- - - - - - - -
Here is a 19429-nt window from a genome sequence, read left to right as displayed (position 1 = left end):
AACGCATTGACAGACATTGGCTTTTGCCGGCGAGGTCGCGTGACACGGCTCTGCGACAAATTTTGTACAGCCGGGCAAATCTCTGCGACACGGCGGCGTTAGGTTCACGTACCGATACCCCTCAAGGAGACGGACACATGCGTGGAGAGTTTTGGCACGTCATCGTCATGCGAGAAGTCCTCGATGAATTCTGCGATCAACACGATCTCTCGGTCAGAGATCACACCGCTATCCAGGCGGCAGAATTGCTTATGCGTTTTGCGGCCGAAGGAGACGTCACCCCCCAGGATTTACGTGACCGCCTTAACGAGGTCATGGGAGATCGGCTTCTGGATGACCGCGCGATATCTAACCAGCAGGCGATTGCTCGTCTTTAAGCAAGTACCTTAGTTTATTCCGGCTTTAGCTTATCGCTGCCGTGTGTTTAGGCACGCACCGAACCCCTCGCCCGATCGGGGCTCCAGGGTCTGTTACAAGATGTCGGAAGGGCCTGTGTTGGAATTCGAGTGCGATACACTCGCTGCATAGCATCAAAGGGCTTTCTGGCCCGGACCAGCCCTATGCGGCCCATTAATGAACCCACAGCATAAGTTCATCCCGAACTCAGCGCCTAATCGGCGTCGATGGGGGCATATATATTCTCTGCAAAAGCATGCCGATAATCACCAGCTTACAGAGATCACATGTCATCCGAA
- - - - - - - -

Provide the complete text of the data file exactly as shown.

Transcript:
Here is a 19429-nt window from a genome sequence, read left to right as displayed (position 1 = left end):
AACGCATTGACAGACATTGGCTTTTGCCGGCGAGGTCGCGTGACACGGCTCTGCGACAAATTTTGTACAGCCGGGCAAATCTCTGCGACACGGCGGCGTTAGGTTCACGTACCGATACCCCTCAAGGAGACGGACACATGCGTGGAGAGTTTTGGCACGTCATCGTCATGCGAGAAGTCCTCGATGAATTCTGCGATCAACACGATCTCTCGGTCAGAGATCACACCGCTATCCAGGCGGCAGAATTGCTTATGCGTTTTGCGGCCGAAGGAGACGTCACCCCCCAGGATTTACGTGACCGCCTTAACGAGGTCATGGGAGATCGGCTTCTGGATGACCGCGCGATATCTAACCAGCAGGCGATTGCTCGTCTTTAAGCAAGTACCTTAGTTTATTCCGGCTTTAGCTTATCGCTGCCGTGTGTTTAGGCACGCACCGAACCCCTCGCCCGATCGGGGCTCCAGGGTCTGTTACAAGATGTCGGAAGGGCCTGTGTTGGAATTCGAGTGCGATACACTCGCTGCATAGCATCAAAGGGCTTTCTGGCCCGGACCAGCCCTATGCGGCCCATTAATGAACCCACAGCATAAGTTCATCCCGAACTCAGCGCCTAATCGGCGTCGATGGGGGCATATATATTCTCTGCAAAAGCATGCCGATAATCACCAGCTTACAGAGATCACATGTCATCCGAA